“In addition to the eye findings, a holistic approach is needed to treat the whole person,” says Dr. Lauren Zimski. “There are many factors outside of the eye that affect tear production, such as the environment, stress, anxiety, lack of sleep and too much screen time. All of these contribute to dry eye.”

The parasympathetic (rest and digest) nervous system is responsible for inducing tear secretion.  Studies have shown that deep abdominal breathing increases tear production and simple exercises can be effective in helping decrease stress and increase tears. 

Dry Eye Syndrome: Conclusion

Diagnosing dry eye disease requires a comprehensive eye exam, including a discussion of your symptoms and tests to evaluate tear quality and quantity. These tests help us determine the root cause of your dry eyes and tailor the best treatment plan for you.

Treatments can include lifestyle modifications, blinking exercises, treatment of demodex, eye drops to control inflammation, medications to stimulate the parasympathetic nervous system, Intense pulsed light (IPL) therapy, LipiFlow, gland expression, gland probing, oral medications for nerve pain, and more.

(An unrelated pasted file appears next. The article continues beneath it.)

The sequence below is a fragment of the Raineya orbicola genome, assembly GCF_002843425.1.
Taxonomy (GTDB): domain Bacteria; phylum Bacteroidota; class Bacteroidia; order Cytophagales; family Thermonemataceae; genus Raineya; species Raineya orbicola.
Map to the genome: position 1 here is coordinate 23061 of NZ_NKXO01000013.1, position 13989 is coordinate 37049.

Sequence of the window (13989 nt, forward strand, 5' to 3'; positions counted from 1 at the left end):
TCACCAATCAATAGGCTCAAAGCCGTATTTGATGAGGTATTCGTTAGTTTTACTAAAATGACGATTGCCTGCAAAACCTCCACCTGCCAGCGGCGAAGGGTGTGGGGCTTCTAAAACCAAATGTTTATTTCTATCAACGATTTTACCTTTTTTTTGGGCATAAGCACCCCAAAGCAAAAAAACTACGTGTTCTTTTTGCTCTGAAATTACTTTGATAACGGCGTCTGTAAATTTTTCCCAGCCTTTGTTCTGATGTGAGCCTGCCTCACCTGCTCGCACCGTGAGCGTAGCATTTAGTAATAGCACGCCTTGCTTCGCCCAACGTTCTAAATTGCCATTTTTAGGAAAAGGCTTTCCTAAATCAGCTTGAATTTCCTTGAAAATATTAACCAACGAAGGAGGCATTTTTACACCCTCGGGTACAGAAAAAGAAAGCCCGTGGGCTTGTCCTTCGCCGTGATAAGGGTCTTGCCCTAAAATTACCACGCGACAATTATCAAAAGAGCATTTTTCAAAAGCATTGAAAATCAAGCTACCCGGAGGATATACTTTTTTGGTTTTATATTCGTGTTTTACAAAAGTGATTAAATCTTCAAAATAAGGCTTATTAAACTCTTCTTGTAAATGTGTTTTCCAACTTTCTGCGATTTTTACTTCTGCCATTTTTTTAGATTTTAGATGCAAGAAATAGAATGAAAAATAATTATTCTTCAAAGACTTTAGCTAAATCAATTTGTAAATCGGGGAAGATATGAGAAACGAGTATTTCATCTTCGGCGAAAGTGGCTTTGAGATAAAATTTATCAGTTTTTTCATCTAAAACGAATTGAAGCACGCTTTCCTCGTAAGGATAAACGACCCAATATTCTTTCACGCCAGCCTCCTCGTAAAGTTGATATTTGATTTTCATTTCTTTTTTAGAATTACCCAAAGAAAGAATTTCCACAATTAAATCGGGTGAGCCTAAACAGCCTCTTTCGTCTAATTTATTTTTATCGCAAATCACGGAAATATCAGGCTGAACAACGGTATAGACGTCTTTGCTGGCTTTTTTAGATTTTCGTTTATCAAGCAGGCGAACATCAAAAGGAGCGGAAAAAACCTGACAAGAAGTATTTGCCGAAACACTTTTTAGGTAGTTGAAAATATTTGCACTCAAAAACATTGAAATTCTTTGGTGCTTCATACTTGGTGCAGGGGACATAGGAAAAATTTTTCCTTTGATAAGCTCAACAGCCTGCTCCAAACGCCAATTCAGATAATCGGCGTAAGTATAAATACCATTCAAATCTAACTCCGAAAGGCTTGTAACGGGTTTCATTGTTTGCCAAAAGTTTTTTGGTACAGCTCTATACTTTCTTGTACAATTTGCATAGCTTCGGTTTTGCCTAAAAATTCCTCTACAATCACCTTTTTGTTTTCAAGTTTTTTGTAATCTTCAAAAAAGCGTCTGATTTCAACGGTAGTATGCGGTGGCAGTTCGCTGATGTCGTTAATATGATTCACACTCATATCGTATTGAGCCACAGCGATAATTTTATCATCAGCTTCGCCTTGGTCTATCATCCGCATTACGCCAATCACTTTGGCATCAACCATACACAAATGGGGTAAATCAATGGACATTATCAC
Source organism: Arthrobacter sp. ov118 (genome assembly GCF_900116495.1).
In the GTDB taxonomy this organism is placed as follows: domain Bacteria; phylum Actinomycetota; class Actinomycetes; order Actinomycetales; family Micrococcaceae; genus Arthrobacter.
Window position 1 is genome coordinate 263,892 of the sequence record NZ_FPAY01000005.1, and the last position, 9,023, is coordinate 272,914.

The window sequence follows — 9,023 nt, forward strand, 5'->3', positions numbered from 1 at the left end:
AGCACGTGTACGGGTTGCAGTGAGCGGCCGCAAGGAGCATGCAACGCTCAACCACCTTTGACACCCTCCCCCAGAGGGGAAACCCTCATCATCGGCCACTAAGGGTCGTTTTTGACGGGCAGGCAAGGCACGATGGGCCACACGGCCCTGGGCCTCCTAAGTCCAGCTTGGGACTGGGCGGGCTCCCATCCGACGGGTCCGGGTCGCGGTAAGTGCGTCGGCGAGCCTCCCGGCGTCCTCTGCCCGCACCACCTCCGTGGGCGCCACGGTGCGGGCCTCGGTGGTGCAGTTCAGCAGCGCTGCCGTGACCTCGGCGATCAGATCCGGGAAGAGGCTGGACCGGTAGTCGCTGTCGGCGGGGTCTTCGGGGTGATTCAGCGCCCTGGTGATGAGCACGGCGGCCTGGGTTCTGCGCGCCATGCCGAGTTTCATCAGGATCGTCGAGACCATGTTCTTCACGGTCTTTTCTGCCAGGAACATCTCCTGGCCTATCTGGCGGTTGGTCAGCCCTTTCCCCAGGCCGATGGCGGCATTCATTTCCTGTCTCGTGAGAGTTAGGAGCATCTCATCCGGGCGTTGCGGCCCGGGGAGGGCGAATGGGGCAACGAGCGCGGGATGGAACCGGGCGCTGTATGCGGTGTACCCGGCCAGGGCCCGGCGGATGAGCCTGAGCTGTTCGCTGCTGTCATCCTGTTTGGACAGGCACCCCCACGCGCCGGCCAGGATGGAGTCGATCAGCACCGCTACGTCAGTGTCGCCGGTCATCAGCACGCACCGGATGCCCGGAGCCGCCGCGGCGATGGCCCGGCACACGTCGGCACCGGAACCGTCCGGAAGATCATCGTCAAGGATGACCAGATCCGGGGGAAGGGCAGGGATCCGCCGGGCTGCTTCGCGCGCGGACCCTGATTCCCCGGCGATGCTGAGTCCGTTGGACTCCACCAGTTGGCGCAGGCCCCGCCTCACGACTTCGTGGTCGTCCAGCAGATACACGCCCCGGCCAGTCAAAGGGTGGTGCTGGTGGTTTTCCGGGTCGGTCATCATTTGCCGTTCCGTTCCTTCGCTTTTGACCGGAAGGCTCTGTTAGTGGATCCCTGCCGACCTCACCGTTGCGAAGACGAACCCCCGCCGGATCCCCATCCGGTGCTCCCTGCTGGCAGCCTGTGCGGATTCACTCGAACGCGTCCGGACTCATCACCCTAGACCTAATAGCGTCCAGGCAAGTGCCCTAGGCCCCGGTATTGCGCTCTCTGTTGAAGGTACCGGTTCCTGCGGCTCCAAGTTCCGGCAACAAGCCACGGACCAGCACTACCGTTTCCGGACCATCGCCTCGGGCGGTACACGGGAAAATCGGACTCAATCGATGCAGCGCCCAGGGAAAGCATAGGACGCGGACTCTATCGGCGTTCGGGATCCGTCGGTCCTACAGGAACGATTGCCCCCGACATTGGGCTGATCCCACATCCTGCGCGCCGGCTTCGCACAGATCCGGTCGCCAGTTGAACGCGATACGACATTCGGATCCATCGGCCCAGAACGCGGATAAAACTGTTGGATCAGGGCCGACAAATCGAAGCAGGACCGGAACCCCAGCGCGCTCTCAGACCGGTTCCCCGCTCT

Don't let chronic dry eye syndrome diminish the quality of your daily life. Schedule a dry eye consultation with Dr. Zimski, where she will evaluate which treatment options are right for your unique symptoms. We can offer relief and restore eye comfort. Simply schedule your first appointment online, or contact us with any questions using our online form. Need more ways to get in touch? Try calling 303-863-1231.